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Silicon still rules

19 November 2020

We've been told for quite some time now that the fabrication of CPUs from silicon is reaching its endpoint.

Apparently, on several occasions, we've reached the limits that physics allow when it comes to making things smaller and faster.

Yet, strangely enough, CPUs and GPUs just keep getting smaller, faster and more energy efficient.

How can that be?

And, as if to prove the point, we've seen some pretty impressive new launches in recent months.

Nvidia have blown our socks off with the 3000 series of RTX cards by delivering massive improvements in raw performance whilst at the same time reducing prices and power use.

AMD has thrown the Zen 3 architecture at us which also produces significant IPC increases as well as lower power use and higher clock speeds when compared to previous generations.

Just this week, Apple also rolled out its M1 processor to demonstrate even more MIPS and FLOPs per watt.

How can this all be, when we've apparently reached "the end of the road" so often already?

If we'd seen only tiny increments in performance, power and miniaturisation then I could understand that we were simply squeezing the last drops of goodness out of existing technology -- but some of these improvements are significant.

The Apple M1 has wowed the industry by not only slashing power consumption but also blowing away both Intel and AMD low-power CPUs in terms of performance. What magic is this?

Well ARM-based CPUs have always been pretty energy-efficient and I guess that having been focused mainly on the mobile phone arena, a lot of work has gone into further improving energy efficiency. However, that doesn't fully explain how they've been able to outperform the more traditional X86 architecture.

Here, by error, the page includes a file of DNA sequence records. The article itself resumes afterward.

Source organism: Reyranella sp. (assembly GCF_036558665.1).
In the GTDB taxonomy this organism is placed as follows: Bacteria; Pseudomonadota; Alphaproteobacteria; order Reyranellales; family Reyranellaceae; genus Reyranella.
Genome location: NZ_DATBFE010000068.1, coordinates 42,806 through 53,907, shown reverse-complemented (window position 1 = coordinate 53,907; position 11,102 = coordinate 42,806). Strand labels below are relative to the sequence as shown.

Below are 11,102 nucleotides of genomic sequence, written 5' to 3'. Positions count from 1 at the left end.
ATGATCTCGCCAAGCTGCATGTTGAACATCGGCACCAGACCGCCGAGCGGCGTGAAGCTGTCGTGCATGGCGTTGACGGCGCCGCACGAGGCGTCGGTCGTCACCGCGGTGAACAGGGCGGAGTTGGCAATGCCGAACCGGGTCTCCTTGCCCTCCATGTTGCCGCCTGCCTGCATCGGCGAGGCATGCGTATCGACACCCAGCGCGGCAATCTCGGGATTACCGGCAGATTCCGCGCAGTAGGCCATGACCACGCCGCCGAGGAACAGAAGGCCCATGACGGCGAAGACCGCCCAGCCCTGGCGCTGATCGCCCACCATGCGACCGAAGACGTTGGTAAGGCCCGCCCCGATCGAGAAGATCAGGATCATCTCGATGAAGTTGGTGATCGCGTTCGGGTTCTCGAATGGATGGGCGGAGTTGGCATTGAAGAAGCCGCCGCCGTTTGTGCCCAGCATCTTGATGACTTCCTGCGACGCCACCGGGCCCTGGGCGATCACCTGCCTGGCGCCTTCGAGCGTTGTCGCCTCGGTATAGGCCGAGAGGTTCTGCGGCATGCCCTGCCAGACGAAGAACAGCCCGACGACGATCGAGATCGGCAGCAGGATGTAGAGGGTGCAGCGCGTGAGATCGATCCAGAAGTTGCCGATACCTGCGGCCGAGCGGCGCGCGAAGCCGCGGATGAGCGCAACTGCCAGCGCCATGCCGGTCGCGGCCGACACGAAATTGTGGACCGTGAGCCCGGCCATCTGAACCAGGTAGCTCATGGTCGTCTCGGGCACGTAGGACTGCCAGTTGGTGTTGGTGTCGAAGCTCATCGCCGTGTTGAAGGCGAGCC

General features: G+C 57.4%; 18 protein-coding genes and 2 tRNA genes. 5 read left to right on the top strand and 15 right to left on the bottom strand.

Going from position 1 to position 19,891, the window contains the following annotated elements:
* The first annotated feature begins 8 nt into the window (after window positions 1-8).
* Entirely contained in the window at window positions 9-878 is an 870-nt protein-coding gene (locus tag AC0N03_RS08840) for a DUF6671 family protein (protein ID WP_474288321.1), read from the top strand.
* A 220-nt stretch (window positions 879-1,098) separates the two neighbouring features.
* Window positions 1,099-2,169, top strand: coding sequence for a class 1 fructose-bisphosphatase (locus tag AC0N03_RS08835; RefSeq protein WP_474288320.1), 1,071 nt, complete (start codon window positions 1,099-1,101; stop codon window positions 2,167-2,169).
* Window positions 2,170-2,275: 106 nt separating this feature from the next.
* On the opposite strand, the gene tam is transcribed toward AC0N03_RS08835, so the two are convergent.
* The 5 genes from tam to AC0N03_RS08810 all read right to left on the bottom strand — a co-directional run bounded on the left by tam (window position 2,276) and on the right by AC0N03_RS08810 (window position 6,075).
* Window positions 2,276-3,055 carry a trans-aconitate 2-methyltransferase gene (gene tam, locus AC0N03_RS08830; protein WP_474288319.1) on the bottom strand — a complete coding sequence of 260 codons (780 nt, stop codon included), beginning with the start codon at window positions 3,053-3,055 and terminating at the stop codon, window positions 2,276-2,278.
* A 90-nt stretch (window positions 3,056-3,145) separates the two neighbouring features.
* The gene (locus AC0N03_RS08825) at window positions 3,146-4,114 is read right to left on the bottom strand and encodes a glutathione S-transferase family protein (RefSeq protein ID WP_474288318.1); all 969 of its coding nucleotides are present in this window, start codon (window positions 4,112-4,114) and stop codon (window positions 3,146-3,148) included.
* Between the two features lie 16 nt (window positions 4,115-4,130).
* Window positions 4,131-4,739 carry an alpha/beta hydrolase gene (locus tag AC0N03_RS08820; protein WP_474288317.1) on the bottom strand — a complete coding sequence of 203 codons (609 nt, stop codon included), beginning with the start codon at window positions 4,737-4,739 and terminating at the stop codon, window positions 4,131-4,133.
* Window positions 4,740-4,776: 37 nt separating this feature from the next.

So have we been fed a line of BS by those claiming that we're hitting the limits of conventional silicon fabrication?

Even at 14nm we were told that things simply could not get much smaller or more dense -- but now there's talk of a 4nm process just down the road.

What's going on?

What about the claims that at these very small sizes the operation of traditional semiconductor elements was going to be upset by quantum effects?

What about the claims that above a certain density of active elements there would be no way to sink the heat out of the die effectively enough to avoid melt-down?

Could it be that silicon still has a lot more to give? Might we be down to the sub-nm level within a decade?

If we can't keep shrinking silicon, what are the alternatives?

Real quantum computers are still simply "proof of concept" devices with a tiny number of qbits that do little except demonstrate that perhaps one day we'll be able to build practical machines based on this technology. That day would seem to be an awfully long way off however.

Optical processors are also just a lab-based curiosity at this stage and there's no indication that they'll actually solve the density/power problems. Indeed, the wavelength of light frequencies suitable for such CPUs is likely to be so long as to see a dramatic increase in CPU size for computers based on such tech.

One thing's for sure however. Computers will continue to get faster, more powerful, more energy efficient and cheaper (per MIP). Human ingenuity and our ability to invent and develop new technologies seems to know no bounds.

Thank goodness for that.

What do you think the average CPU will look like in 10 year's time? Will there still be silicon involved? Will Moore's Law have applied for that entire decade? Or is there some breakthrough tech likely to appear that will change the way we build CPUs?

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